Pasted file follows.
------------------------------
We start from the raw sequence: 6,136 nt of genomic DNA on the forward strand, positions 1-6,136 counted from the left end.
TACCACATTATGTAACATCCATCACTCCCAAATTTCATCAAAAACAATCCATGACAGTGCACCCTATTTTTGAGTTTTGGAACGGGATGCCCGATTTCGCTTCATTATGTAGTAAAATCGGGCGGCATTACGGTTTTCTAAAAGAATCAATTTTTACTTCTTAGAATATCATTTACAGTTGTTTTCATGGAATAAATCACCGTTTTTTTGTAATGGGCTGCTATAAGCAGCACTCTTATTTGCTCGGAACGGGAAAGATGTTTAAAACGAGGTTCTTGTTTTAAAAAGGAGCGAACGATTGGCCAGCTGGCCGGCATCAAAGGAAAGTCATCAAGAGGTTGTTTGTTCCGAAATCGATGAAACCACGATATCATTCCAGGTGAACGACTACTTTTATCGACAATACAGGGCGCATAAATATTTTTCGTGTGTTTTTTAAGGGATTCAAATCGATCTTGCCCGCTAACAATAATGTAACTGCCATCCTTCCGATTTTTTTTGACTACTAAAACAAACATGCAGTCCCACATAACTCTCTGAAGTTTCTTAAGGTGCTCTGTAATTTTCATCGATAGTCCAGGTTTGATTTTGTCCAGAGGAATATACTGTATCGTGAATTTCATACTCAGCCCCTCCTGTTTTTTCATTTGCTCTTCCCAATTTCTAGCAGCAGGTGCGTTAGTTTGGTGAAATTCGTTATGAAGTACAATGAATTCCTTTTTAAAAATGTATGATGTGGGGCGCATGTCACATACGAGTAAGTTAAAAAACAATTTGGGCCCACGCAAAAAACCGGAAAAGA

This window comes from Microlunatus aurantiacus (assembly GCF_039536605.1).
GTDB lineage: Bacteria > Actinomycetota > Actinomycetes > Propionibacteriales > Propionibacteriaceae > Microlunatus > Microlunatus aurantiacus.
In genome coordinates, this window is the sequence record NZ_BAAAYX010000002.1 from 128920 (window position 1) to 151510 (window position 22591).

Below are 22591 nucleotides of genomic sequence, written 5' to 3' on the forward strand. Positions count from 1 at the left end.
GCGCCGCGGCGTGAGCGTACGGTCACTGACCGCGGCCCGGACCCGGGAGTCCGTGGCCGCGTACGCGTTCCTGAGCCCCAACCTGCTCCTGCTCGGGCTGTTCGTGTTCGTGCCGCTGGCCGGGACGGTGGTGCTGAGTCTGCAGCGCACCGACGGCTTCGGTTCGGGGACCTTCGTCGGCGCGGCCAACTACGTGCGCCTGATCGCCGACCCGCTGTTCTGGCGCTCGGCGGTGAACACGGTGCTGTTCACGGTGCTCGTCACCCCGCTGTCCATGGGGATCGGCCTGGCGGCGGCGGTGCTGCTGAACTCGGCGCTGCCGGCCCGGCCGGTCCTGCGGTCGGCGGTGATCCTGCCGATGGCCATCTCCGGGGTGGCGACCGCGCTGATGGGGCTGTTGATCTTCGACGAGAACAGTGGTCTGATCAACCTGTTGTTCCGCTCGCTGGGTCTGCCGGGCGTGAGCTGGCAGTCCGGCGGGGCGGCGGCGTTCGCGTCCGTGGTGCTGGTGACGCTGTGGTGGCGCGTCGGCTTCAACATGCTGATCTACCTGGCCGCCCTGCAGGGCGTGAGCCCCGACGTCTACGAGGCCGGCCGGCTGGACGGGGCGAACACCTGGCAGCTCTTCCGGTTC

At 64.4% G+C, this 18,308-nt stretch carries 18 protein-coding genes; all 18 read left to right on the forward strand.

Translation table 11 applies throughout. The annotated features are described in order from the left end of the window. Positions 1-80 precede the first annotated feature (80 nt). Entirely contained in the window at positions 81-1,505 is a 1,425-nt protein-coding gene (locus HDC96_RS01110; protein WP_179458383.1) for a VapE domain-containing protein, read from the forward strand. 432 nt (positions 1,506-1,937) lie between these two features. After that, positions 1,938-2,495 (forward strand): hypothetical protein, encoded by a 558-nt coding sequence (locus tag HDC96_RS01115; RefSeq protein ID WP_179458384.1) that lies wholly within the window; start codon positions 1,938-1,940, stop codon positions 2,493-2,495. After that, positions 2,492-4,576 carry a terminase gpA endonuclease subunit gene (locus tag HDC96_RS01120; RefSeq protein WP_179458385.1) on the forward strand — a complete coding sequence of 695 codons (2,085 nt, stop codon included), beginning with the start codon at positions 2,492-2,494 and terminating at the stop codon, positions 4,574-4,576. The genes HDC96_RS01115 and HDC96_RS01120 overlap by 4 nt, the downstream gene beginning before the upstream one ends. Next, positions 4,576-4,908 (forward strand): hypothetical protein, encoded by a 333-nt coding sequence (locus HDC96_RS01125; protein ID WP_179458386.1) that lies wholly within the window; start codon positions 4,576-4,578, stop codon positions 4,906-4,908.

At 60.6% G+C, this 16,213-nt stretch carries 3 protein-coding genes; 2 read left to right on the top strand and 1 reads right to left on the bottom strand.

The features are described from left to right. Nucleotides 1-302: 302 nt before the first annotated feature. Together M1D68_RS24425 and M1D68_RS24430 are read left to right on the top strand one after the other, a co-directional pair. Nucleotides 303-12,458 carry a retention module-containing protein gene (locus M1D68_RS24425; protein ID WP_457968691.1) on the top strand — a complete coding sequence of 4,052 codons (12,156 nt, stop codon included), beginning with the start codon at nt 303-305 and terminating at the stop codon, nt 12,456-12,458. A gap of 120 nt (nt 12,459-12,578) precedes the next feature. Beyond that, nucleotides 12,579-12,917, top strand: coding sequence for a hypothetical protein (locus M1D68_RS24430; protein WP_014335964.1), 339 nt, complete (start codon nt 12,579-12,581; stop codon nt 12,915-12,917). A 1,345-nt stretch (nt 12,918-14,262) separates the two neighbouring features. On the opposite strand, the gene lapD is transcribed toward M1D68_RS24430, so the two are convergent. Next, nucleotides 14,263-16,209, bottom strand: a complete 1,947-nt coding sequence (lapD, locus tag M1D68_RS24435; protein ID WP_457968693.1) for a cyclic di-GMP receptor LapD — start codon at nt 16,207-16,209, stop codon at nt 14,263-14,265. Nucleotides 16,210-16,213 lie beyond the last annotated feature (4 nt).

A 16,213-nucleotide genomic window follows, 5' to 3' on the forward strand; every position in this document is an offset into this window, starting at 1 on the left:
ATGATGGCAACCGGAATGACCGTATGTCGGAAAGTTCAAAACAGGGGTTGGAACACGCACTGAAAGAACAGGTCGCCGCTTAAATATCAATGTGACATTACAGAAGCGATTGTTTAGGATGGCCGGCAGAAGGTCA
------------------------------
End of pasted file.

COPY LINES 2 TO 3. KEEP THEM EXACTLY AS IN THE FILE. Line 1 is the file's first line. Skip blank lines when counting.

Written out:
TACCACATTATGTAACATCCATCACTCCCAAATTTCATCAAAAACAATCCATGACAGTGCACCCTATTTTTGAGTTTTGGAACGGGATGCCCGATTTCGCTTCATTATGTAGTAAAATCGGGCGGCATTACGGTTTTCTAAAAGAATCAATTTTTACTTCTTAGAATATCATTTACAGTTGTTTTCATGGAATAAATCACCGTTTTTTTGTAATGGGCTGCTATAAGCAGCACTCTTATTTGCTCGGAACGGGAAAGATGTTTAAAACGAGGTTCTTGTTTTAAAAAGGAGCGAACGATTGGCCAGCTGGCCGGCATCAAAGGAAAGTCATCAAGAGGTTGTTTGTTCCGAAATCGATGAAACCACGATATCATTCCAGGTGAACGACTACTTTTATCGACAATACAGGGCGCATAAATATTTTTCGTGTGTTTTTTAAGGGATTCAAATCGATCTTGCCCGCTAACAATAATGTAACTGCCATCCTTCCGATTTTTTTTGACTACTAAAACAAACATGCAGTCCCACATAACTCTCTGAAGTTTCTTAAGGTGCTCTGTAATTTTCATCGATAGTCCAGGTTTGATTTTGTCCAGAGGAATATACTGTATCGTGAATTTCATACTCAGCCCCTCCTGTTTTTTCATTTGCTCTTCCCAATTTCTAGCAGCAGGTGCGTTAGTTTGGTGAAATTCGTTATGAAGTACAATGAATTCCTTTTTAAAAATGTATGATGTGGGGCGCATGTCACATACGAGTAAGTTAAAAAACAATTTGGGCCCACGCAAAAAACCGGAAAAGA

This window comes from Microlunatus aurantiacus (assembly GCF_039536605.1).